The resources offered on that video are worth checking out, if for no other reason than they are wonderful ways to expand your beer horizons:

Selling Craft Beer
Craft Beer
Beer Advocate
Rate Beer


Leave It To The Experts

Monday, February 14, 2011

I ran across this op-ed in the Washington Post: In post-Mubarak Egypt, the rebirth of the Arab world, by Hussein Agha and Robert Malley.

All jokes about trusting the name "Hussein" aside, I found this to be quite a cogent take on "what this all means" by a couple of guys who, by a quick check of the CVs online, know just what they're talking about.

If I could sum it up in a couple lines, it'd be: the U.S. rhetoric is right; people really do want self-government. The People of the middle east see that their governments are puppets of the West and they, as citizens, are forgotten. If we play our cards right (we = U.S.), we have a new ally in an old ally. But the most important part of the world's long-term prospects in the Middle East is to support the democratic movement, even if it means we don't always love who's in power at the moment. We have to let go of our narrow interest.

As for me, I agree with some of that, but not all of it. I think the U.S. can and should lead (as soon as possible) a deal that includes not only Egyptian self-government, but reaches into Israel and Palestine as well.

I then ran across this NYT piece (via Balloon Juice), that tied the whole region together - Egypt, Israel, and Palestine - and makes the point in the end that total regional peace and democracy is actually achievable, if Obama takes advantage of the negotiations between Palestine and Israel, for whom the Egyptian upheaval is the most noteworthy beyond the Egyptians themselves. Israel sees this as a possible threat. Palestine sees it as a huge opportunity, and war could result if this isn't handles as carefully as apparently Prime Minister Ehud Olmert and President Mahmoud Abbas had in 2008.

My worry is that the Obama Administration, despite Hillary Clinton's best efforts, might not have the chops to pull this off. I don't agree with the conservative talking-head rhetoric that the Administration was neutered in all of this; that oversimplifies it, is quite simply the politics of "THE OPPOSITE OF WHAT HE SAID IS RIGHT!, and clearly, Obama is committed to allowing people to forge their own initiatives towards Democracy (that's what his Cairo speech was about). The commitment exists. It's whether or not this issue overwhelms this Administration that worries me. A lost opportunity here, as was apparently lost in 2008 (according to the NYT article linked above), leads to more disaster in the Mideast.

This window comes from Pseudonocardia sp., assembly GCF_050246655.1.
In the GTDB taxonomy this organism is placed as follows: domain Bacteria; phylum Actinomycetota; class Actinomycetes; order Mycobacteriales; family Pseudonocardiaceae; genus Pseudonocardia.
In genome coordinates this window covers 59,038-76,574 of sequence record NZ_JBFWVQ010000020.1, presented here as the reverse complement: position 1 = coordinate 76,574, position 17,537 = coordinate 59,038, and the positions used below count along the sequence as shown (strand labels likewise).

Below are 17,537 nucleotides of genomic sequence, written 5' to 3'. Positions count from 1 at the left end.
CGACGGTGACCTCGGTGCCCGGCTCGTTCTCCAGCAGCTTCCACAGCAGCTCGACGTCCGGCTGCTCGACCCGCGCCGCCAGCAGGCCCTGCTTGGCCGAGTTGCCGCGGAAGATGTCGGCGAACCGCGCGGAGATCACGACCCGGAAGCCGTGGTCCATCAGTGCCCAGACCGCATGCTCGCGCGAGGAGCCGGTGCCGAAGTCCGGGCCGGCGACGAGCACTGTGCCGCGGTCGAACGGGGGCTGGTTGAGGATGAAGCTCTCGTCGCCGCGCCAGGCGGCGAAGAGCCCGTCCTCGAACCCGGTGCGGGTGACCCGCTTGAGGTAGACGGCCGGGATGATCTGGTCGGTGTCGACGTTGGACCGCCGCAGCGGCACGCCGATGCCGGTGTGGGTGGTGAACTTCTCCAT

All this to say that I have no damn clue what I am talking about when it comes to Middle East affairs, but what these guys are saying sits well with my untrained, barely-educated ear.


Wednesday, February 09, 2011

A Bookface "friend" posted Wayne Allyn Root's wildly hysterical and generally insane ramble entitled Rules for Radicals: Obama's New Plan to Destroy America. Being in a silly mood, I followed the link.

I returned to Facebook, and stated simply that his link was "possibly the most vapid, under-researched, unfathomably misinformed and purposefully misdirectional piece of drooling slander I have ever wasted my time with, period. This article pretends to debate policy when all it really does it evoke Beck-esque conspiracy theorizing, which is especially hilarious when, on his own website, Root says "I am not a fan of conspiracy theories. I actually think that wild conspiracy theories detract and discredit any serious attempt to ask legitimate questions about the background of our President.""

I notice that I have been unfriended. This was probably for the best.

One of my favorite gems:

Why would Obama launch this all-out assault on capitalism, you ask? The answer is simple. He's an ideologue who hates America and believes the capitalistic system is destructive and exploitive (as do most of my Columbia classmates). Like Mao and Lenin, Obama sees himself as the "people's savior."